Greece may need a pigeonhole of its own as it strives to retreat unmanageable debt and the prospect of dispensing from the Euro currency zone
Euro as a currency was launched in 1999, with 11 official EuroZone members and today it accumulates 19 countries sharing the same currency. 30th June, 2015 Greece’s bailout program ends , when the country is unlikely to make a 1.6 billion euro ($1.8 billion) repayment to the International Monetary Fund.
When Greece joined Euro in 2001, confidence in Greek economy grew followed by a big economic boom. The situation ruffled for Greece after the financial crisis of 2008, where every European country underwent recession. Greece being the most vulnerably indebted country suffered the most.
Also the German dominated European Central Bank’s Monetary Policy, which Greece shares with the rest of Europe has endangered its Economic stability and thrust Greece into depression.
Greek PM Alexis Tsipras called the referendum over the weekend and shut down banks for a week and imposed a daily ATM withdrawal limit of 60 euros as it seeks to achieve short term monetary stability. The imposition of capital controls and temporary closure of banks has raised fears of the country’s exit from the Euro and spooked world markets, including India.
The arrival of Euro only fueled the debt binge. Greece borrowed at ridiculously low interest rates.
Contemplations on Greece Monetary Policies as well as its alignment with Europian Union also suggest that Greece could have boosted its economy with Drachama (original currency). Printing more of currency could have lowered the value of Drachama in international market, pushing exports horizon. It could also be an advantage for Greek debtors, with low interest rates encouraging investments.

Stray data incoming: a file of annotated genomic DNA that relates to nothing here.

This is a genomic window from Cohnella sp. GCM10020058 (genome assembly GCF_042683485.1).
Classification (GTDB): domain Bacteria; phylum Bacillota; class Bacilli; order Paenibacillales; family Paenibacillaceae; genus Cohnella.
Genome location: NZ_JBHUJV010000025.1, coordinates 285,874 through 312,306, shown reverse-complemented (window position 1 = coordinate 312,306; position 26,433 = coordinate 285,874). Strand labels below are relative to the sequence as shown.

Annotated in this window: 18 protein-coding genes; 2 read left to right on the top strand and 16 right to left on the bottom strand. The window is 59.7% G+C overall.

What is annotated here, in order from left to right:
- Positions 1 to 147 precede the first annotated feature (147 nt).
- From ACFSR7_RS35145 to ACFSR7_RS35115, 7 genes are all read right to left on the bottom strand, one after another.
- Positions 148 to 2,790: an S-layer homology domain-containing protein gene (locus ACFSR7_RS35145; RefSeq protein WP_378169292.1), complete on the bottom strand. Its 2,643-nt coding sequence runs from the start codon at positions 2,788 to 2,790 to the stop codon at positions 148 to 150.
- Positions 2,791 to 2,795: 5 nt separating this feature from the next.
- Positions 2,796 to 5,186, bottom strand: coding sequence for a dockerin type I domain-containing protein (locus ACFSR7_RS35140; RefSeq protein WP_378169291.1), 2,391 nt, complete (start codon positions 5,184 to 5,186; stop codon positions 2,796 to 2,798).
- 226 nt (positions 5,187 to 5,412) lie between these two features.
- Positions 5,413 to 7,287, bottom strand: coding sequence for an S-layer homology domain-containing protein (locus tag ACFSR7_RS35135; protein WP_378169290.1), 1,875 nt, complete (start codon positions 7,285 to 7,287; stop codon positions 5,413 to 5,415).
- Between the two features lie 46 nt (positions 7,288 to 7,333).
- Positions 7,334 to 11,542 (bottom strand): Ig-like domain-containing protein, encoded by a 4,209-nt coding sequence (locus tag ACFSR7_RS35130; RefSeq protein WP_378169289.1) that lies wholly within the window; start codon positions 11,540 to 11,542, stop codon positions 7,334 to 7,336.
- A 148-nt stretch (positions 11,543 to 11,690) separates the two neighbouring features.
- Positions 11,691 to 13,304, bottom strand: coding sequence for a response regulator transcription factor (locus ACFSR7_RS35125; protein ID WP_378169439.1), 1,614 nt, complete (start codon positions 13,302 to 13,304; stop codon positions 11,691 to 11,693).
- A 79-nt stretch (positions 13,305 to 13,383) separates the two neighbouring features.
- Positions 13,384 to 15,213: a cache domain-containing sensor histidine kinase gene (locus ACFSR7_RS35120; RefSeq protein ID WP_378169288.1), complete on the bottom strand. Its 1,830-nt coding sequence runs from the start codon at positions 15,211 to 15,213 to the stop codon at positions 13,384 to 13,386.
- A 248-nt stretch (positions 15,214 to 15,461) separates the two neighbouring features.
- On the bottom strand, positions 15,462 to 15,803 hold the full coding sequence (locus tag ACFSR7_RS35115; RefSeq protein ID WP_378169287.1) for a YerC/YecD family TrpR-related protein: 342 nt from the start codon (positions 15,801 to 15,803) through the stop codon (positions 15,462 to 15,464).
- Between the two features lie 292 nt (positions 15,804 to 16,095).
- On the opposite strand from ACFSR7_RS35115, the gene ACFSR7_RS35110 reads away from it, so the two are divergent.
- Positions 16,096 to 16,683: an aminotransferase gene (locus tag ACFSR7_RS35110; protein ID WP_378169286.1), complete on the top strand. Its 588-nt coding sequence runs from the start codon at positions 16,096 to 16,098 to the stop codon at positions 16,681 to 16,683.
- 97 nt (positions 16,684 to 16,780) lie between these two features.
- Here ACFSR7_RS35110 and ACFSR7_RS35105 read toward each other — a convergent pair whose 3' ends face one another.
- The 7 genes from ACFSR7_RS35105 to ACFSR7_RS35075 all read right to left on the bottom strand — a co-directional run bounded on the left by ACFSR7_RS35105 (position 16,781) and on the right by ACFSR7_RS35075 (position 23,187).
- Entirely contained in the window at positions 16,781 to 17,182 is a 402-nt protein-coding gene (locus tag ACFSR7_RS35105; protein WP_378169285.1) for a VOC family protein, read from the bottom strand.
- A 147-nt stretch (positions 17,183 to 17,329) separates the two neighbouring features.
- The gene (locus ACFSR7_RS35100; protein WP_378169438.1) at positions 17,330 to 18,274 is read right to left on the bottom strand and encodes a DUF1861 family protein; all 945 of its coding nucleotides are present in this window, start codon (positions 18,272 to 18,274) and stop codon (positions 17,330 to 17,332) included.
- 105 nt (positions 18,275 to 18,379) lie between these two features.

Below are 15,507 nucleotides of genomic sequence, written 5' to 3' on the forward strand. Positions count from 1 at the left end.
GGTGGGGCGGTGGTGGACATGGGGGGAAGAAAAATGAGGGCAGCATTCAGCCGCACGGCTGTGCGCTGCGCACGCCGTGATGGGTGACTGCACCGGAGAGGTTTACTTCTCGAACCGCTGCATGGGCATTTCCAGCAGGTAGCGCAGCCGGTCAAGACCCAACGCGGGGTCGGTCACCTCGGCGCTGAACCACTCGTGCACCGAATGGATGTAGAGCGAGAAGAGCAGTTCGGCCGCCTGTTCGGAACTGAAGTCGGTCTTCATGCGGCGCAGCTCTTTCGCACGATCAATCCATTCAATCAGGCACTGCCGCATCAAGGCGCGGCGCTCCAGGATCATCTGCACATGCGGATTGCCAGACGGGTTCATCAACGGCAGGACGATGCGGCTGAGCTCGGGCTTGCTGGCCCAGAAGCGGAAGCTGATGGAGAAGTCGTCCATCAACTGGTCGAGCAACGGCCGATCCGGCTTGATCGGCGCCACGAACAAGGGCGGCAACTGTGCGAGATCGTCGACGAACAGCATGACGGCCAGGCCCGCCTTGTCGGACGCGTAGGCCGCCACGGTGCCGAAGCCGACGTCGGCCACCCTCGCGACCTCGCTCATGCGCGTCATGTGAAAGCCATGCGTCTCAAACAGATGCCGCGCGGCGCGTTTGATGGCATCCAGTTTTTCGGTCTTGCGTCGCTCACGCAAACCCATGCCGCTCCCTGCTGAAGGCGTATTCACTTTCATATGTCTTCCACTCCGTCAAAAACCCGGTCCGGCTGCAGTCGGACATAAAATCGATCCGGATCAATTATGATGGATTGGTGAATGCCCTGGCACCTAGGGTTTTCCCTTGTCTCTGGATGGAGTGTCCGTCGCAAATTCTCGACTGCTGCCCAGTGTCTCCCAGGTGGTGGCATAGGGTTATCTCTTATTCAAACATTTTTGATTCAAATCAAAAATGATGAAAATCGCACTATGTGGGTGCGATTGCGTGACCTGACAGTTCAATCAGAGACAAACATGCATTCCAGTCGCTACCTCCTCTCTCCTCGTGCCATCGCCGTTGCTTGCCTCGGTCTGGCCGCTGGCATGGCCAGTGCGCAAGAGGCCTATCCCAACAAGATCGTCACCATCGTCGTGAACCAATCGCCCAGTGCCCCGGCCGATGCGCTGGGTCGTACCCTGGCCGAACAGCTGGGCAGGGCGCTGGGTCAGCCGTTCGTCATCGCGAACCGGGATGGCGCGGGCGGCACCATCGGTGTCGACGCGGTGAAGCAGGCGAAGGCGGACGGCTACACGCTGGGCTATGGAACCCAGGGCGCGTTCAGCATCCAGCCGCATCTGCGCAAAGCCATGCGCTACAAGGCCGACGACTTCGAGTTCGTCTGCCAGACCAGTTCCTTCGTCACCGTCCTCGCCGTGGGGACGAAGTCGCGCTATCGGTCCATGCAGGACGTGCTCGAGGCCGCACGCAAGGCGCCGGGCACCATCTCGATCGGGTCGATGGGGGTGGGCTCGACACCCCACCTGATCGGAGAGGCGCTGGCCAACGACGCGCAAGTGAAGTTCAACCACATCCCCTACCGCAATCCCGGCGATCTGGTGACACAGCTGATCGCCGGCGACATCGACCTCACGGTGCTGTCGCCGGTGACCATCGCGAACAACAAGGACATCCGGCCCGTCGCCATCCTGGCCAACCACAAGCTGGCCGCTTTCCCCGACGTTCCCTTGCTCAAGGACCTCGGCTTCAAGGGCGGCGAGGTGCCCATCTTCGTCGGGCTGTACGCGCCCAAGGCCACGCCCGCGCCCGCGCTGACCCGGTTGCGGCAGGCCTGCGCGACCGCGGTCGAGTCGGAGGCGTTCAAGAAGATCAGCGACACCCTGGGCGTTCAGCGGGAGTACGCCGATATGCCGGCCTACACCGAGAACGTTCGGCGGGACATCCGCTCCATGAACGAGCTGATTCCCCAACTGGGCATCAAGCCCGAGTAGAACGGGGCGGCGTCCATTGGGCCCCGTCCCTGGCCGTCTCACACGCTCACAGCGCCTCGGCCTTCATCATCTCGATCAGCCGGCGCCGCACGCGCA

SQUEEZED BETWEEN A CRUSHING DEBT BURDEN AND A DEEP DEPRESSION
With financial assistance from European Commission, European central bank as well as International Monetary Fund, Greece has been provided loan since last five years for financially sufficing its debt burden paying the cost with tax hikes and spending cuts. The austere terms of bailouts has resulted in extreme resentment among Greeks dowering the crisis level unemployment and poverty. Also, since 2010, Greek’s debt has been in European government’s hand, practically reducing the financial crisis in Greece if it defaults but also it has been engaged in a three-decade credit bringe starting in early 1980’s, spending money on plush government jobs, the political parties paying their followers well. This arose private sector wages making Greece a costly business centre.
Once out of the euro, Greece would also be forced to leave the EU. This is a doomsday scenario for Greece. Will it become a much poorer, badly run market closed off by capital controls or Grexit will benefit uplifting the economy in a longer run is what remains the question of the hour.